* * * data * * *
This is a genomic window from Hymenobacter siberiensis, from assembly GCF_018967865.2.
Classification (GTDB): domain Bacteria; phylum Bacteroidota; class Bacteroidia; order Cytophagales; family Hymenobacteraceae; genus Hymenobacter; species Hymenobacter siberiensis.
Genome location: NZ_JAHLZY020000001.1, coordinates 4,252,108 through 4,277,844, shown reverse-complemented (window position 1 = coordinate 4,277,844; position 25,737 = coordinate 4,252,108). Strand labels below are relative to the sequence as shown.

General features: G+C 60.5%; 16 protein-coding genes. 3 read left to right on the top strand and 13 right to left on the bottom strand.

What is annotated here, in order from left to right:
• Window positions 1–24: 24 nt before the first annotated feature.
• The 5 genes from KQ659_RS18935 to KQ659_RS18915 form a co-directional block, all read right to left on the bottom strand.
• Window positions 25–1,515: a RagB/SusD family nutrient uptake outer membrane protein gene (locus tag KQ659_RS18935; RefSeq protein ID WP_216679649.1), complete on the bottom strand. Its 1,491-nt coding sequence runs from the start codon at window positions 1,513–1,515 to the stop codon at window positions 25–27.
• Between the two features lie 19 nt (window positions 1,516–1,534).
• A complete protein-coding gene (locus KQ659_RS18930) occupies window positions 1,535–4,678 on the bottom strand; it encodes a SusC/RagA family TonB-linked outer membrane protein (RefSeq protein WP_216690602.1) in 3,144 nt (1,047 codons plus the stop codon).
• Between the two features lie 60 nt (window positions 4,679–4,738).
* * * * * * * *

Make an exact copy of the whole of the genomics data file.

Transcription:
This is a genomic window from Hymenobacter siberiensis, from assembly GCF_018967865.2.
Classification (GTDB): domain Bacteria; phylum Bacteroidota; class Bacteroidia; order Cytophagales; family Hymenobacteraceae; genus Hymenobacter; species Hymenobacter siberiensis.
Genome location: NZ_JAHLZY020000001.1, coordinates 4,252,108 through 4,277,844, shown reverse-complemented (window position 1 = coordinate 4,277,844; position 25,737 = coordinate 4,252,108). Strand labels below are relative to the sequence as shown.

General features: G+C 60.5%; 16 protein-coding genes. 3 read left to right on the top strand and 13 right to left on the bottom strand.

What is annotated here, in order from left to right:
• Window positions 1–24: 24 nt before the first annotated feature.
• The 5 genes from KQ659_RS18935 to KQ659_RS18915 form a co-directional block, all read right to left on the bottom strand.
• Window positions 25–1,515: a RagB/SusD family nutrient uptake outer membrane protein gene (locus tag KQ659_RS18935; RefSeq protein ID WP_216679649.1), complete on the bottom strand. Its 1,491-nt coding sequence runs from the start codon at window positions 1,513–1,515 to the stop codon at window positions 25–27.
• Between the two features lie 19 nt (window positions 1,516–1,534).
• A complete protein-coding gene (locus KQ659_RS18930) occupies window positions 1,535–4,678 on the bottom strand; it encodes a SusC/RagA family TonB-linked outer membrane protein (RefSeq protein WP_216690602.1) in 3,144 nt (1,047 codons plus the stop codon).
• Between the two features lie 60 nt (window positions 4,679–4,738).